Other high-ranking TSFG officials who will be paid handsomely for continuing on with TD include:
- Christopher S. Gompper, president, Carolina First Bank, $300,000;
- J. Ernesto Diaz, president, Mercantile Bank, $300,000;
- Robert A. Edwards, chief credit officer, $200,000; and
- Tanya A. Butts, chief operations and technology officer, $200,000.
One would like to think that if thieves were going to swipe a $55 million piece of art, they’d have to work for it.
The theft of the Van Gogh painting “Poppy Flowers” from an Egyptian museum last weekend was made considerably easier by the fact that only seven of 43 security cameras were working properly.
Plaudits to blogger Brad Warthen for his recent piece taking the South Carolina media to task for going along with the game of applying a national “litmus test” to Democratic gubernatorial candidate Vincent Sheheen.
Warthen was referring to an article in the Charleston Post and Courier that outlined Sheheen’s views on issues that he’ll ultimately have no say over should he be elected governor:
Sheheen said he has answered questions throughout his campaign about his national policy stances, such as abortion rights.
“My answer is the same: I support life. I have always supported life and my voting reflects that,” he said.
The South Carolina State Ports Authority has committed to restoring the Bennett’s Rice Mill, the elaborate brick facade on Charleston’s Union Pier that dates back to the antebellum period, when former Gov. Thomas Bennett began work on it.
Ports Authority Chief Executive Jim Newsome met last week with preservation groups and assured them the state agency will cover the cost of the facade’s stabilization while seeking grants and other private donations, spokesman Byron Miller told the Charleston Post and Courier.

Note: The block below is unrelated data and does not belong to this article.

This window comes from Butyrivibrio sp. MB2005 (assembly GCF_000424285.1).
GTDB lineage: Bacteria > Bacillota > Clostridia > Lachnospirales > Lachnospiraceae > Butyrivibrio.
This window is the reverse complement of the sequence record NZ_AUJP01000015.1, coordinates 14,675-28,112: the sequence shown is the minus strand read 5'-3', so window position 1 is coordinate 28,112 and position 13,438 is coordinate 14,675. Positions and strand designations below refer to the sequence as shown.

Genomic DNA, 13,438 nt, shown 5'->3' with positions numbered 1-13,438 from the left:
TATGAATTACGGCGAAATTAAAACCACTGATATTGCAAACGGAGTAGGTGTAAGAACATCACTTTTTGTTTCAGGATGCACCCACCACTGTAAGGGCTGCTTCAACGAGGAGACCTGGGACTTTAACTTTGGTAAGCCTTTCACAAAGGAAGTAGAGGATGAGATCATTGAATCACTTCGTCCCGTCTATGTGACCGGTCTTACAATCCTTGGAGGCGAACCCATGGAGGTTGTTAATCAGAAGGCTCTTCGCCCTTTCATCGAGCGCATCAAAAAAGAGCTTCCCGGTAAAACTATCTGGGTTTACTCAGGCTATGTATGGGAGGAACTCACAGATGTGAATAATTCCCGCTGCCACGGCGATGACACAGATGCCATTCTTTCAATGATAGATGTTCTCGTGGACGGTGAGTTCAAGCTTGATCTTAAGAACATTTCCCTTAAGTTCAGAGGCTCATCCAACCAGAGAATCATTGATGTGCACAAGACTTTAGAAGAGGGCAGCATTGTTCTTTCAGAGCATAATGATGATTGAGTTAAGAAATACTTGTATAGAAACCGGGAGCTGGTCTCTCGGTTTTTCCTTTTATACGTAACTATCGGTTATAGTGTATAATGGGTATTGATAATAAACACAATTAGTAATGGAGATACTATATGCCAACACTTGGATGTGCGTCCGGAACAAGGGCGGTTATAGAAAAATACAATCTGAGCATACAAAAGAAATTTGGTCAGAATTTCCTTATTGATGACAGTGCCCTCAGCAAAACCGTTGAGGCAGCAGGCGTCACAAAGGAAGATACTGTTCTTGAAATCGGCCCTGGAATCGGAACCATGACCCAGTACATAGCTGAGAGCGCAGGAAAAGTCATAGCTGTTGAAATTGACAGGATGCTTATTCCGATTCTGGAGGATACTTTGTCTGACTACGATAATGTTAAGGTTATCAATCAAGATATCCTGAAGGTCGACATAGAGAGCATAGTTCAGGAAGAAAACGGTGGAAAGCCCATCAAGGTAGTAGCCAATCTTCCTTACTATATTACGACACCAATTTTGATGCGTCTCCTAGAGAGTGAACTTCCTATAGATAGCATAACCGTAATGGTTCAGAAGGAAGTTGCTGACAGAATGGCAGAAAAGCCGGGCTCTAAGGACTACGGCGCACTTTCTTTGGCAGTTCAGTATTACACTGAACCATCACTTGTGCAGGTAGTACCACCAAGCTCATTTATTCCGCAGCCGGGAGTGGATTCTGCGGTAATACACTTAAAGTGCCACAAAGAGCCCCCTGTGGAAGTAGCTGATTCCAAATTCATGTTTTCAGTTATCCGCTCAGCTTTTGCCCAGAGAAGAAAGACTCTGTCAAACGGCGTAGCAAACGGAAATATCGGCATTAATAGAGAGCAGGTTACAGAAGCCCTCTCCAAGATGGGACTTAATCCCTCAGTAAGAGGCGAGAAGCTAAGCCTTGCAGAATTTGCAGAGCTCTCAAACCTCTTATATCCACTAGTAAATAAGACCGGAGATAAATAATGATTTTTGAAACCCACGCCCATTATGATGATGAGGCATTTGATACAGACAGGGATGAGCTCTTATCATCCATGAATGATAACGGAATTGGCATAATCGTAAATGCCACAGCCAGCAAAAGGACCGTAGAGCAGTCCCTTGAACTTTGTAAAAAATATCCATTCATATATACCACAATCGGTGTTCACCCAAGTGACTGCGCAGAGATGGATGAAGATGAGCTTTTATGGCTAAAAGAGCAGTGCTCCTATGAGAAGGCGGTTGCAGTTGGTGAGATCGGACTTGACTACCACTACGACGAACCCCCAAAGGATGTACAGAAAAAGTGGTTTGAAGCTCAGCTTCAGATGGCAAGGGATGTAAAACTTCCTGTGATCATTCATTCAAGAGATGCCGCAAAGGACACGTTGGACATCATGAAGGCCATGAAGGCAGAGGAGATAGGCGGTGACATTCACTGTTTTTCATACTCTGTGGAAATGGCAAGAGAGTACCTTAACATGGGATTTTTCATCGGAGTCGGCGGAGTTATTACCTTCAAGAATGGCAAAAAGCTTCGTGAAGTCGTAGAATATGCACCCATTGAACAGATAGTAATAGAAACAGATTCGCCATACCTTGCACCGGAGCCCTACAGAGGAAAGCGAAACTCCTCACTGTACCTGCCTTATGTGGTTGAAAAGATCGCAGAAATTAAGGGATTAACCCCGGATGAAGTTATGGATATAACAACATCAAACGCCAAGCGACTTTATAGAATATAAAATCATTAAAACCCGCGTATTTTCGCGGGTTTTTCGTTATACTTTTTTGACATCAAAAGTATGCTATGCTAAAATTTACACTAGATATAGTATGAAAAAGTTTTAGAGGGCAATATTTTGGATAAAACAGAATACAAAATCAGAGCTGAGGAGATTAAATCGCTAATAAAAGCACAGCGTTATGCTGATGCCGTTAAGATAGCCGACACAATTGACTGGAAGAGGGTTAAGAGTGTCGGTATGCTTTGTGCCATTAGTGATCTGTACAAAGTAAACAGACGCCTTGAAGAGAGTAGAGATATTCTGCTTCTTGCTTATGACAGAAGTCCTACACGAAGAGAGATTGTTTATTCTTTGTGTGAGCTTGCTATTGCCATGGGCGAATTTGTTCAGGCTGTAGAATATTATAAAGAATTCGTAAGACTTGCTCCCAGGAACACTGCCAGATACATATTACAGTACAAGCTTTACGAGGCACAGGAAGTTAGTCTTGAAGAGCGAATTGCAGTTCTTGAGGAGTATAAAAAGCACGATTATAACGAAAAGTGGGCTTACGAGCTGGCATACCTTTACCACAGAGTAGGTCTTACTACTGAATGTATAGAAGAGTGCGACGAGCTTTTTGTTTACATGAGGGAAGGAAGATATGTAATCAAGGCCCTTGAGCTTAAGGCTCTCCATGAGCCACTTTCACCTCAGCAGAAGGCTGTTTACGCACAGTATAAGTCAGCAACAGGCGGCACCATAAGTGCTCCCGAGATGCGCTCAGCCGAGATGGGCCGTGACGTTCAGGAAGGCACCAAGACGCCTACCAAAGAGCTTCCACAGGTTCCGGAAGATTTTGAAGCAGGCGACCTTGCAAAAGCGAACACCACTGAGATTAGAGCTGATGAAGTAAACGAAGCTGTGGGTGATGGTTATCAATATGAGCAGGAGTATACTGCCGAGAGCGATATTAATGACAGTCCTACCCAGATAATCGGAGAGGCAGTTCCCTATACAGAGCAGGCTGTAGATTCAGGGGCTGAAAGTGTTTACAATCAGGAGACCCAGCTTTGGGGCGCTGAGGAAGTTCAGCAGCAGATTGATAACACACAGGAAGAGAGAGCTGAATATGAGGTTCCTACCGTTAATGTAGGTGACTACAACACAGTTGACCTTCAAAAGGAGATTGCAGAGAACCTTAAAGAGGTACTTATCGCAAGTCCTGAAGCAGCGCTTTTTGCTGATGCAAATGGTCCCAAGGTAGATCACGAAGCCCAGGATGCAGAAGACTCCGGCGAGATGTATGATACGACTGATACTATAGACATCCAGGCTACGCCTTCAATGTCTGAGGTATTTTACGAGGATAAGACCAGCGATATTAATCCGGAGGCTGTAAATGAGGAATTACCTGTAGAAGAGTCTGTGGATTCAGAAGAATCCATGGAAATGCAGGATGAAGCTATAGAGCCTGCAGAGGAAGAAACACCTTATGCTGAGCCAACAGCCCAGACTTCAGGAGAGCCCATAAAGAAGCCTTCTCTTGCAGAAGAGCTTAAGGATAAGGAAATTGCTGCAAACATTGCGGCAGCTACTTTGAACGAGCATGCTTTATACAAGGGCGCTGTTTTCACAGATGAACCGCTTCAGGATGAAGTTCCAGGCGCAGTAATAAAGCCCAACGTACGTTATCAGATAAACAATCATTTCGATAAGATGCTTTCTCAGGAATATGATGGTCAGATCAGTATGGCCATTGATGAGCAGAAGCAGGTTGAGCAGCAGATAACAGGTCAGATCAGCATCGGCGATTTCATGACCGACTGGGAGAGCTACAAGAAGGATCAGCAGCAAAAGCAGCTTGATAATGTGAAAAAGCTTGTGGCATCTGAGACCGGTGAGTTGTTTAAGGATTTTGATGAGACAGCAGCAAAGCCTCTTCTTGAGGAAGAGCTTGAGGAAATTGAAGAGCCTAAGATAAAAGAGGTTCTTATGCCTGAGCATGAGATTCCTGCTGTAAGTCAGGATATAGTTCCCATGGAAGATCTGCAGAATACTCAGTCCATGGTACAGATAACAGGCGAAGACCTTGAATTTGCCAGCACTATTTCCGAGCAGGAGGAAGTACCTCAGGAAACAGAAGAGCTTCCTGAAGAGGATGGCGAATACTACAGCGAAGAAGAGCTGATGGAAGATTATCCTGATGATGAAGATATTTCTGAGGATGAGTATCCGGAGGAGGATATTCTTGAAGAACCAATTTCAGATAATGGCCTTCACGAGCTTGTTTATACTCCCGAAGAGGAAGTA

Initial work could begin soon to ensure it survives this hurricane season, the paper reported.
Gov. Bennett began work on the mill in 1844, “creating by far the grandest piece of industrial architecture among the many Charleston area mills that processed the lucrative rice crop. Bennett’s mill opened the following year and stayed open until the 1911 hurricane wiped out most of the Lowcountry’s remaining rice fields,” according to a 2009 Post and Courier article.
Marcel Albert, a French pilot who defected to the Allies from the Vichy regime following its collusion with the Nazis, and went on to become the second-leading French ace of World War II, died Monday in Texas at age 92.
Flying Russian-built Yak-1 fighters and later Yak-9 in duels with German aircraft on the Eastern front, Albert scored 24 victories in 262 combat missions, second only to Pierre Closterman, who has been credited with 33 kills.
In November 1944 he was awarded the Soviet Union’s highest decoration, the Gold Star and title of “Hero of the Soviet Union” — a reward almost never given to foreigners.
Cotton prospects across the US range from potentially fantastic to possibly awful, depending on weather patterns so far this year, Southeast Farm Press reports.
Weather has touched the extremes — too much rain in south Texas and too little in parts of Louisiana, Virginia, Alabama, Arkansas, Florida, Georgia, Virginia and the Carolinas, the publication reported.
South Carolina cotton farmers, who increased acreage by 50 percent this year over last, are expecting an average crop.